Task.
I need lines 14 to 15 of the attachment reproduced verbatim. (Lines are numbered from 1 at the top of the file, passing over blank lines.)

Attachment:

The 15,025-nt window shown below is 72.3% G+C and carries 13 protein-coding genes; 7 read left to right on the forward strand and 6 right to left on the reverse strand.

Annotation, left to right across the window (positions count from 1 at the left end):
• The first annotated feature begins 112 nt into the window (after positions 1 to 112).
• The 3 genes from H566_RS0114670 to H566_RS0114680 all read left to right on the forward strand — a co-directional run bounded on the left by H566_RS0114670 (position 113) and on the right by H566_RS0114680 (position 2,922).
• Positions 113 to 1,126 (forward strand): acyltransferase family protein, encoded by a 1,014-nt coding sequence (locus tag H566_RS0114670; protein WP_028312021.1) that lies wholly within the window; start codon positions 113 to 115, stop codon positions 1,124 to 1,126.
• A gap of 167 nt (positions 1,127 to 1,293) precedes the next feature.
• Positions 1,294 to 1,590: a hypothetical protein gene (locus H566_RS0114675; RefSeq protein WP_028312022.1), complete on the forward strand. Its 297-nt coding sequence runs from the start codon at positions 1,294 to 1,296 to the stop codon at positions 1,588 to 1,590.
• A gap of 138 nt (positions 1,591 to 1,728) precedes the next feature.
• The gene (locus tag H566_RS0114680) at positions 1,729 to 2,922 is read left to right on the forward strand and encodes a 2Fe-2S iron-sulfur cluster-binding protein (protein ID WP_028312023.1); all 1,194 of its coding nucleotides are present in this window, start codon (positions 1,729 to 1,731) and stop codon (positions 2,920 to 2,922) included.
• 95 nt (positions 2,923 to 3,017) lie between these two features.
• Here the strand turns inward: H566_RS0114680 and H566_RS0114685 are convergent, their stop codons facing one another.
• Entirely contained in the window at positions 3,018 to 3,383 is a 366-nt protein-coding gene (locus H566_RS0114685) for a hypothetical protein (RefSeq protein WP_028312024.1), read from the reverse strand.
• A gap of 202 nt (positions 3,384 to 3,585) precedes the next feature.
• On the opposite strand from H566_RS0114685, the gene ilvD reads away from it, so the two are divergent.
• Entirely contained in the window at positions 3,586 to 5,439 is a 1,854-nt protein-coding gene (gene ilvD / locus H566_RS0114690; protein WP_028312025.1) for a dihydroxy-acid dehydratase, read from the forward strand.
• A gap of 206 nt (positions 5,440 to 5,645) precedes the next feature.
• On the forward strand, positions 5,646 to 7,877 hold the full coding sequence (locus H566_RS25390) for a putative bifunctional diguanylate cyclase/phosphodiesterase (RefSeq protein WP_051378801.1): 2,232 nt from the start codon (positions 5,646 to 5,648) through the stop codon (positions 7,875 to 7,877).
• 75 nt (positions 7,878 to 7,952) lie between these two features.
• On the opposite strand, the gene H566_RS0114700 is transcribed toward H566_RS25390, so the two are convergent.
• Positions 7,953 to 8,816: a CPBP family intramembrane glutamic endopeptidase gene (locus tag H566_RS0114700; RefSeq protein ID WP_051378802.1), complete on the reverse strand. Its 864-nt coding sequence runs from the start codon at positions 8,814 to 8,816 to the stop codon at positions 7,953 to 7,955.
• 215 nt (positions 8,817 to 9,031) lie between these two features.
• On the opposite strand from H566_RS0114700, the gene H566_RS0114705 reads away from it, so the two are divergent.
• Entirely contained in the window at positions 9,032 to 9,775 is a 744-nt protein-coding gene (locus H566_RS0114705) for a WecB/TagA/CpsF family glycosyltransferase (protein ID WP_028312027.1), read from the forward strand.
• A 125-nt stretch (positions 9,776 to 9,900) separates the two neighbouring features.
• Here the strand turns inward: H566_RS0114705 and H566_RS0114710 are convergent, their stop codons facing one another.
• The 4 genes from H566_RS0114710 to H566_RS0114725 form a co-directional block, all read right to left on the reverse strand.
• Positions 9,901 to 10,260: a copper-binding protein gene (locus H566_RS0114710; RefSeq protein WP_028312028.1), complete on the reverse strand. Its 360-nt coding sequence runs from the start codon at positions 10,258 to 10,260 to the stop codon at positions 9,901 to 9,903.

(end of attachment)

• On the opposite strand from H566_RS0114685, the gene ilvD reads away from it, so the two are divergent.
• Entirely contained in the window at positions 3,586 to 5,439 is a 1,854-nt protein-coding gene (gene ilvD / locus H566_RS0114690; protein WP_028312025.1) for a dihydroxy-acid dehydratase, read from the forward strand.